Whirlwind updates

It’s been a few months since last posting, and a bunch of stuff has happened… so I’ll try to do a quick run-down.

I went to PAX East, and had the opportunity to show off Suikogaiden (sadly, just the publicly available demo) on real hardware to a good-sized group, including a couple of game journalism celebrities whose writing I thoroughly enjoy.  Met some really cool people, saw a good friend for the first time in 7 years, and played some generally underwhelming demos of upcoming games.  Although it was a great experience, I’m still not sure about PAX Prime (Seattle) this year.  Seattle has a great layout near the convention center, and the center itself is more navigable than Boston’s, but the PAX experience is pretty overwhelming for me and the panels and audience generally seem to be better at Boston.

Xenoblade came out that same weekend, and I’ve been gradually making my way through that (reasons to follow).  It is an incredibly beautiful game – much like Opoona, it thrives in spite of the hardware in large part due to its attention to detail.  Xenoblade allows the player to explore practically anywhere that can be seen, and the sheer spectacle of the game itself is enough to keep me playing.  It isn’t so much the variety of environments as the open space, the detailed background work, and the overall atmosphere.  The game itself (thus far) takes place on the surface of a giant ancient being called the Bionis, and the characters gradually work their way up it.  In the distance of most sections, one can see other limbs of the Bionis or those of its opposing also-ancient being, the Mechonis.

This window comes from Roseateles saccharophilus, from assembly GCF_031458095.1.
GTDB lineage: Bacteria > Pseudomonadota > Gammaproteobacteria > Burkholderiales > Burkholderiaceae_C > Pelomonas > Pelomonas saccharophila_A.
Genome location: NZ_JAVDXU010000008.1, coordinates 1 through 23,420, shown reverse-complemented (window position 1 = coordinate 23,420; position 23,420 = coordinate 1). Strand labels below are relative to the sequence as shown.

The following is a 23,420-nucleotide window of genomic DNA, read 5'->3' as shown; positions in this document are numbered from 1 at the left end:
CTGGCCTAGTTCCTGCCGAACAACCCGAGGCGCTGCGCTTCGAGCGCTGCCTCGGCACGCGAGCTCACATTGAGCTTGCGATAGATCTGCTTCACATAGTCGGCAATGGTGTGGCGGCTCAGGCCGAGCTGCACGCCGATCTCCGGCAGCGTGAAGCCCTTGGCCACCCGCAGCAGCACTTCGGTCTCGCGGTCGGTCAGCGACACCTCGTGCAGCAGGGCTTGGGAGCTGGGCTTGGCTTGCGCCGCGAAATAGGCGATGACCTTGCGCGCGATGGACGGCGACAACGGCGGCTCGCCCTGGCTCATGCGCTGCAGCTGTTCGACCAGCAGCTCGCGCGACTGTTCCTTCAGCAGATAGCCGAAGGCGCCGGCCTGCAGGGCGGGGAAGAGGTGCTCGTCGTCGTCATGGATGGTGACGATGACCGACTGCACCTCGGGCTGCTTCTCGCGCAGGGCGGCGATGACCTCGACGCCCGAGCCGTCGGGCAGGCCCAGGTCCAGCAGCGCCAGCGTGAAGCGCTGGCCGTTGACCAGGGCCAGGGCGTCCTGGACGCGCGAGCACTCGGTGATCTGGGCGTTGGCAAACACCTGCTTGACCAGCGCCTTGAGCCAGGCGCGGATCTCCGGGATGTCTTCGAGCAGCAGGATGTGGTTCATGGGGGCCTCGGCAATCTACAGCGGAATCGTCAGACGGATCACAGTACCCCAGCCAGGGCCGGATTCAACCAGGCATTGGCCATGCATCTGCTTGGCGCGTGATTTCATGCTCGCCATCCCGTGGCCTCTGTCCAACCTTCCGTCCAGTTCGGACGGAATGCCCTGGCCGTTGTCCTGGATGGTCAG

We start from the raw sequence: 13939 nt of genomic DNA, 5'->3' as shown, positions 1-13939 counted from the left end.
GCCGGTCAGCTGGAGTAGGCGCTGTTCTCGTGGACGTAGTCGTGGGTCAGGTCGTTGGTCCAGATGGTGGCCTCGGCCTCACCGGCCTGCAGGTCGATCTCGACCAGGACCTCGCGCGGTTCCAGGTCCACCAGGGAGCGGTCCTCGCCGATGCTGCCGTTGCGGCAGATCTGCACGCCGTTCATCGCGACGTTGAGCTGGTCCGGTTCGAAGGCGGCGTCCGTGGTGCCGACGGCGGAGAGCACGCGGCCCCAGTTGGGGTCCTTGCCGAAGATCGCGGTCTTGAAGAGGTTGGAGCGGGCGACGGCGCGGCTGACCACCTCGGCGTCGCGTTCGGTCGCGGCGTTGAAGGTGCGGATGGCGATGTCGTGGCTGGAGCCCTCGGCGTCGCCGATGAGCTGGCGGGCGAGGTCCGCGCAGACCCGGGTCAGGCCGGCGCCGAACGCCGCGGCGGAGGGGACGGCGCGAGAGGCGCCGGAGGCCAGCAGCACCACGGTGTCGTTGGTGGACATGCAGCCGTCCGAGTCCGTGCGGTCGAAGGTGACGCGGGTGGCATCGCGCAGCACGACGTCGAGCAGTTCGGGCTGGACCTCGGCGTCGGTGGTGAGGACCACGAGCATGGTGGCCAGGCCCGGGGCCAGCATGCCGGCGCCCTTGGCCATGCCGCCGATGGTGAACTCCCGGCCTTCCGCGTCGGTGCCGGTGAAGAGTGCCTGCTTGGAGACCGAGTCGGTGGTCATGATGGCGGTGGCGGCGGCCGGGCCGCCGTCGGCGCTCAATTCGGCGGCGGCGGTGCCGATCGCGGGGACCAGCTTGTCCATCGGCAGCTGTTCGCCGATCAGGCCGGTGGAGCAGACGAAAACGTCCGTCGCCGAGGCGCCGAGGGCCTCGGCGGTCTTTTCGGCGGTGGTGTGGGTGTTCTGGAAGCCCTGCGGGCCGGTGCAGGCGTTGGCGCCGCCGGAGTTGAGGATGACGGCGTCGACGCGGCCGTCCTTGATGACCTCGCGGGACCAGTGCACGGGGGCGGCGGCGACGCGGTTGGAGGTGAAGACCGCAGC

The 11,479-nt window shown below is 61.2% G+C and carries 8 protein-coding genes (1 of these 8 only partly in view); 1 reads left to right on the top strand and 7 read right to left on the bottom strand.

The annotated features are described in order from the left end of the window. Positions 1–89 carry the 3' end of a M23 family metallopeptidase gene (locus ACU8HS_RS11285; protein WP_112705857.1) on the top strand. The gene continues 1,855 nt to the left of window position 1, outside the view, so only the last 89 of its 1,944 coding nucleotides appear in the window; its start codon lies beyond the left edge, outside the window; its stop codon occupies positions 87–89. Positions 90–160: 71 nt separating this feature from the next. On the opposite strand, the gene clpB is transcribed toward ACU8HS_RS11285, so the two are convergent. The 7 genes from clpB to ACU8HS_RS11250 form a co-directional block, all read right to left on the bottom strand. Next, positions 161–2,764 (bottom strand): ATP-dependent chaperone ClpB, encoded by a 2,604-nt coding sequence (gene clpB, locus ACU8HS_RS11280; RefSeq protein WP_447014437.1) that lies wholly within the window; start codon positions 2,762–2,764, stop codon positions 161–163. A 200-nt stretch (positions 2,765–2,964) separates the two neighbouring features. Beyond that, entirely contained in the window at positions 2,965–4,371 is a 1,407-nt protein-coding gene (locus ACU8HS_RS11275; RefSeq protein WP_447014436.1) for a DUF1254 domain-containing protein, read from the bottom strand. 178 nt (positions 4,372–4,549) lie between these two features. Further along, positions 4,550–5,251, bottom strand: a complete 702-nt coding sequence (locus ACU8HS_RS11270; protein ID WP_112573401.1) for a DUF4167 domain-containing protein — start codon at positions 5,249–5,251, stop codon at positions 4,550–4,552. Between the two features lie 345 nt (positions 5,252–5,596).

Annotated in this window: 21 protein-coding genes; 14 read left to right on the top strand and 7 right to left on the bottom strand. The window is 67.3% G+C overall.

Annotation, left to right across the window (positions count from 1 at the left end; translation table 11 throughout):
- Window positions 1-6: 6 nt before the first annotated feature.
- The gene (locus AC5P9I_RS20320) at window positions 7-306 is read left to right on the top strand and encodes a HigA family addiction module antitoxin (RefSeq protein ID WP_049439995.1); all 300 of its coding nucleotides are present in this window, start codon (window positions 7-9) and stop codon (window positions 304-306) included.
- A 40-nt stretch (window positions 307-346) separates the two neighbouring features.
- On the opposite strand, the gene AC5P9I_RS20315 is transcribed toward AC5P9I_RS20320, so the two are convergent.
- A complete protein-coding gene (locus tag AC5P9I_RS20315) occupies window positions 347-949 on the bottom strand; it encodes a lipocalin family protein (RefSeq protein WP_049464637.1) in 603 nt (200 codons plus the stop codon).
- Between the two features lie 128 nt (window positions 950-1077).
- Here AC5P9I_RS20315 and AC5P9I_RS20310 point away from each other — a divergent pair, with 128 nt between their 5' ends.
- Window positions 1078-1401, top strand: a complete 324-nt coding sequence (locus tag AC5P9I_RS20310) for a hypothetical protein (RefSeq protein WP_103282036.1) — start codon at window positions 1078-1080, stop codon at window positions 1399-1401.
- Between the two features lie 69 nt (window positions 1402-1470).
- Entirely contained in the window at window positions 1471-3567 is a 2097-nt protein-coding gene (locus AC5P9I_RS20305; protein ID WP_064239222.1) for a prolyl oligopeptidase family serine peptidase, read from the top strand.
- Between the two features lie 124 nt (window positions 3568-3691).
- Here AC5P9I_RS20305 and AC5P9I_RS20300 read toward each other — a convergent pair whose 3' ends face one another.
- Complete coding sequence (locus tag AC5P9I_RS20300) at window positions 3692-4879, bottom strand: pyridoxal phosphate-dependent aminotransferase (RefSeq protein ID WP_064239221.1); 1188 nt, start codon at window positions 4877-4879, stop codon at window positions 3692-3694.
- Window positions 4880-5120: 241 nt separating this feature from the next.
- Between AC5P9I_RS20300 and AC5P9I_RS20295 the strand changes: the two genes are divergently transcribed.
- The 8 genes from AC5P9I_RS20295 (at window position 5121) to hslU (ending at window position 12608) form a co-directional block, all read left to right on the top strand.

So in case it isn’t clear, I highly recommend Xenoblade.  It is mechanically solid (MMO-style mechanics, light action-RPG controls), has good music, great voice acting (the English is far superior to the original Japanese in my brief switching between the two) and plenty of content.  By the point I’ve reached, it has started to slow down a bit – potentially requiring the player to do some quests – but to me, the game is simply so enjoyable I can continue on regardless.

Also, the (North American) Demon’s Souls servers are going down on May 31st.  This means that next month is the final opportunity to enjoy Demon’s Souls as it is meant to be played – with the potential threat of Invasion from other players, as well as co-operation in most areas (less common than Dark Souls’) and the message/bloodstain mechanics.  I didn’t give Demon’s Souls much of a chance, but have finally started by creating two characters (one “Conan” build and one sorcerer build).  I’m about 2/3 of the way through the game, and I can definitely say that Dark Souls is the better game of the two.  Demon’s Souls takes a less structured approach to progress, with stages all branching out from a single hub.  Dark Souls is designed much more like a Castlevania or Metroid game, with clearly defined progression (and small pieces of non-linearity).  The bonfire mechanic is also a significant improvement, and stage design is considerably better as well.  The only things I’ve seen that Demon’s Souls do better are magic acquisition (trading boss drops for magic/miracles) and the harsh, unforgiving and hopeless tone of the Tower of Latria (to give an idea – the first stage is a prison filled with the no-longer-sane wailing of the convicted, patrolled by dark octopus-faced wardens who carry chimes and suck the life out of those who get in their way).

1 Comment »

  1. sonic.penguin Said,

    June 2, 2012 @ 4:30 pm

    Did they have the new releases of Rise of Lu Bu 2.0 and Rise of Ieyasu? What’s that? No you say? Pff, some gaming conference…

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